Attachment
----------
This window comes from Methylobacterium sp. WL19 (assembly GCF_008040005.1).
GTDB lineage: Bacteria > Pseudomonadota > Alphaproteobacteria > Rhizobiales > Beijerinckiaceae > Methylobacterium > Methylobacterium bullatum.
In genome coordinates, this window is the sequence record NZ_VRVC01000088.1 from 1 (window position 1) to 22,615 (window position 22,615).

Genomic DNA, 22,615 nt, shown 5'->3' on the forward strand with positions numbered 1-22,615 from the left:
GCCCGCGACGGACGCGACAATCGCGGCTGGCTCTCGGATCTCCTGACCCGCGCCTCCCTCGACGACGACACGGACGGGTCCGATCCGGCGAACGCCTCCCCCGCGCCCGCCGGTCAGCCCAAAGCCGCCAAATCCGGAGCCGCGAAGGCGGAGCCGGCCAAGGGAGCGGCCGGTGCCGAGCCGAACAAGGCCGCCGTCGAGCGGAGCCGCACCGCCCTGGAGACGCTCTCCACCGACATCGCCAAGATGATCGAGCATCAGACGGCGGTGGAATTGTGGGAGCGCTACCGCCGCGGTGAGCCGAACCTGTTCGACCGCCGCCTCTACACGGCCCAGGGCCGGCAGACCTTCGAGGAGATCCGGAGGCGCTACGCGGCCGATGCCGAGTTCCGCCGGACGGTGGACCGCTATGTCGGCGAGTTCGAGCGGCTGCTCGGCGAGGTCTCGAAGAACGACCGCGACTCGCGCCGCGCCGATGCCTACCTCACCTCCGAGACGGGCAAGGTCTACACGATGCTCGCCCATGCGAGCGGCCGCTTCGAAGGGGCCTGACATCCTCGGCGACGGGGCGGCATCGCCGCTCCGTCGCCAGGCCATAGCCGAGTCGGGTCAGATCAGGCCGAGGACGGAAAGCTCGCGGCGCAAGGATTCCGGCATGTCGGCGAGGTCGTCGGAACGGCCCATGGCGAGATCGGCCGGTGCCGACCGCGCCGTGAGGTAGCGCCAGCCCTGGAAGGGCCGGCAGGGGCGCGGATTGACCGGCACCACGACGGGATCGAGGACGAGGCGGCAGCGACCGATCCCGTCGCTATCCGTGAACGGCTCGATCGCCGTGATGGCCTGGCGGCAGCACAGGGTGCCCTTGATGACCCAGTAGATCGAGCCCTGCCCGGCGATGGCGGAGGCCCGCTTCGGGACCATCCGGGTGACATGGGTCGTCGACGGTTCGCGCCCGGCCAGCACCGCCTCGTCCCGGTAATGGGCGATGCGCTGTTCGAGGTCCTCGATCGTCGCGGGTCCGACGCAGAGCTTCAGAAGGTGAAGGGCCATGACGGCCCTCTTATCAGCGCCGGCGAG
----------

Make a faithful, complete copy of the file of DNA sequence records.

This window comes from Methylobacterium sp. WL19 (assembly GCF_008040005.1).
GTDB lineage: Bacteria > Pseudomonadota > Alphaproteobacteria > Rhizobiales > Beijerinckiaceae > Methylobacterium > Methylobacterium bullatum.
In genome coordinates, this window is the sequence record NZ_VRVC01000088.1 from 1 (window position 1) to 22,615 (window position 22,615).

Genomic DNA, 22,615 nt, shown 5'->3' on the forward strand with positions numbered 1-22,615 from the left:
GCCCGCGACGGACGCGACAATCGCGGCTGGCTCTCGGATCTCCTGACCCGCGCCTCCCTCGACGACGACACGGACGGGTCCGATCCGGCGAACGCCTCCCCCGCGCCCGCCGGTCAGCCCAAAGCCGCCAAATCCGGAGCCGCGAAGGCGGAGCCGGCCAAGGGAGCGGCCGGTGCCGAGCCGAACAAGGCCGCCGTCGAGCGGAGCCGCACCGCCCTGGAGACGCTCTCCACCGACATCGCCAAGATGATCGAGCATCAGACGGCGGTGGAATTGTGGGAGCGCTACCGCCGCGGTGAGCCGAACCTGTTCGACCGCCGCCTCTACACGGCCCAGGGCCGGCAGACCTTCGAGGAGATCCGGAGGCGCTACGCGGCCGATGCCGAGTTCCGCCGGACGGTGGACCGCTATGTCGGCGAGTTCGAGCGGCTGCTCGGCGAGGTCTCGAAGAACGACCGCGACTCGCGCCGCGCCGATGCCTACCTCACCTCCGAGACGGGCAAGGTCTACACGATGCTCGCCCATGCGAGCGGCCGCTTCGAAGGGGCCTGACATCCTCGGCGACGGGGCGGCATCGCCGCTCCGTCGCCAGGCCATAGCCGAGTCGGGTCAGATCAGGCCGAGGACGGAAAGCTCGCGGCGCAAGGATTCCGGCATGTCGGCGAGGTCGTCGGAACGGCCCATGGCGAGATCGGCCGGTGCCGACCGCGCCGTGAGGTAGCGCCAGCCCTGGAAGGGCCGGCAGGGGCGCGGATTGACCGGCACCACGACGGGATCGAGGACGAGGCGGCAGCGACCGATCCCGTCGCTATCCGTGAACGGCTCGATCGCCGTGATGGCCTGGCGGCAGCACAGGGTGCCCTTGATGACCCAGTAGATCGAGCCCTGCCCGGCGATGGCGGAGGCCCGCTTCGGGACCATCCGGGTGACATGGGTCGTCGACGGTTCGCGCCCGGCCAGCACCGCCTCGTCCCGGTAATGGGCGATGCGCTGTTCGAGGTCCTCGATCGTCGCGGGTCCGACGCAGAGCTTCAGAAGGTGAAGGGCCATGACGGCCCTCTTATCAGCGCCGGCGAG